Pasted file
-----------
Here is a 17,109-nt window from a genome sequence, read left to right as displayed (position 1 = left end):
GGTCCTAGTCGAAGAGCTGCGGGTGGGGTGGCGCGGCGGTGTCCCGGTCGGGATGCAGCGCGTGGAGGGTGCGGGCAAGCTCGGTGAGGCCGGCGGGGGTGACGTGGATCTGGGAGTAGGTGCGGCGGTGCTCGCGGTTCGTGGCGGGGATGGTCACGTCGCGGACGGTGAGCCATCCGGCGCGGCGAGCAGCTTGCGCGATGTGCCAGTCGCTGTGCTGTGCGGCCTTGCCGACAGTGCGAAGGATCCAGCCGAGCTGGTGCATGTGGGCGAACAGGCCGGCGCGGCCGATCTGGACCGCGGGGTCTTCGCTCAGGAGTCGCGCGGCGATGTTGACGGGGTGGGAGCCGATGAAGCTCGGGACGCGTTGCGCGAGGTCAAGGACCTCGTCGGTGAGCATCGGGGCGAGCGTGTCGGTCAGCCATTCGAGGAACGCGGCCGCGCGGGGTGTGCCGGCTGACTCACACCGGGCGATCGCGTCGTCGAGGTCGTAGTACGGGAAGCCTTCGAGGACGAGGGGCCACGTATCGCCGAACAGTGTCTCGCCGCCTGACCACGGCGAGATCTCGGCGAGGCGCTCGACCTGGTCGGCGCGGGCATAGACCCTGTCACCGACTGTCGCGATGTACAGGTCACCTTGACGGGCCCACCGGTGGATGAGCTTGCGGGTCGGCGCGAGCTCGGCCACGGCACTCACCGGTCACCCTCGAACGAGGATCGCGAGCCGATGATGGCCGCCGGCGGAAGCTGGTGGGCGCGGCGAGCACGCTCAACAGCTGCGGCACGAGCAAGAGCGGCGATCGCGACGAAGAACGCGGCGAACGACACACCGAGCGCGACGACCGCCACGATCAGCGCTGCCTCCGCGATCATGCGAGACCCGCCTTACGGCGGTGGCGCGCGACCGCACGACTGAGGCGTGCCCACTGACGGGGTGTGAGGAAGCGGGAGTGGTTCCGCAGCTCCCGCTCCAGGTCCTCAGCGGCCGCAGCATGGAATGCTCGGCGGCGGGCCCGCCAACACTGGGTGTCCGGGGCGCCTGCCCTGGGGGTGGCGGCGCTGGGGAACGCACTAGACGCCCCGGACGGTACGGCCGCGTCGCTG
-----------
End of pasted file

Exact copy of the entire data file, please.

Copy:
Here is a 17,109-nt window from a genome sequence, read left to right as displayed (position 1 = left end):
GGTCCTAGTCGAAGAGCTGCGGGTGGGGTGGCGCGGCGGTGTCCCGGTCGGGATGCAGCGCGTGGAGGGTGCGGGCAAGCTCGGTGAGGCCGGCGGGGGTGACGTGGATCTGGGAGTAGGTGCGGCGGTGCTCGCGGTTCGTGGCGGGGATGGTCACGTCGCGGACGGTGAGCCATCCGGCGCGGCGAGCAGCTTGCGCGATGTGCCAGTCGCTGTGCTGTGCGGCCTTGCCGACAGTGCGAAGGATCCAGCCGAGCTGGTGCATGTGGGCGAACAGGCCGGCGCGGCCGATCTGGACCGCGGGGTCTTCGCTCAGGAGTCGCGCGGCGATGTTGACGGGGTGGGAGCCGATGAAGCTCGGGACGCGTTGCGCGAGGTCAAGGACCTCGTCGGTGAGCATCGGGGCGAGCGTGTCGGTCAGCCATTCGAGGAACGCGGCCGCGCGGGGTGTGCCGGCTGACTCACACCGGGCGATCGCGTCGTCGAGGTCGTAGTACGGGAAGCCTTCGAGGACGAGGGGCCACGTATCGCCGAACAGTGTCTCGCCGCCTGACCACGGCGAGATCTCGGCGAGGCGCTCGACCTGGTCGGCGCGGGCATAGACCCTGTCACCGACTGTCGCGATGTACAGGTCACCTTGACGGGCCCACCGGTGGATGAGCTTGCGGGTCGGCGCGAGCTCGGCCACGGCACTCACCGGTCACCCTCGAACGAGGATCGCGAGCCGATGATGGCCGCCGGCGGAAGCTGGTGGGCGCGGCGAGCACGCTCAACAGCTGCGGCACGAGCAAGAGCGGCGATCGCGACGAAGAACGCGGCGAACGACACACCGAGCGCGACGACCGCCACGATCAGCGCTGCCTCCGCGATCATGCGAGACCCGCCTTACGGCGGTGGCGCGCGACCGCACGACTGAGGCGTGCCCACTGACGGGGTGTGAGGAAGCGGGAGTGGTTCCGCAGCTCCCGCTCCAGGTCCTCAGCGGCCGCAGCATGGAATGCTCGGCGGCGGGCCCGCCAACACTGGGTGTCCGGGGCGCCTGCCCTGGGGGTGGCGGCGCTGGGGAACGCACTAGACGCCCCGGACGGTACGGCCGCGTCGCTG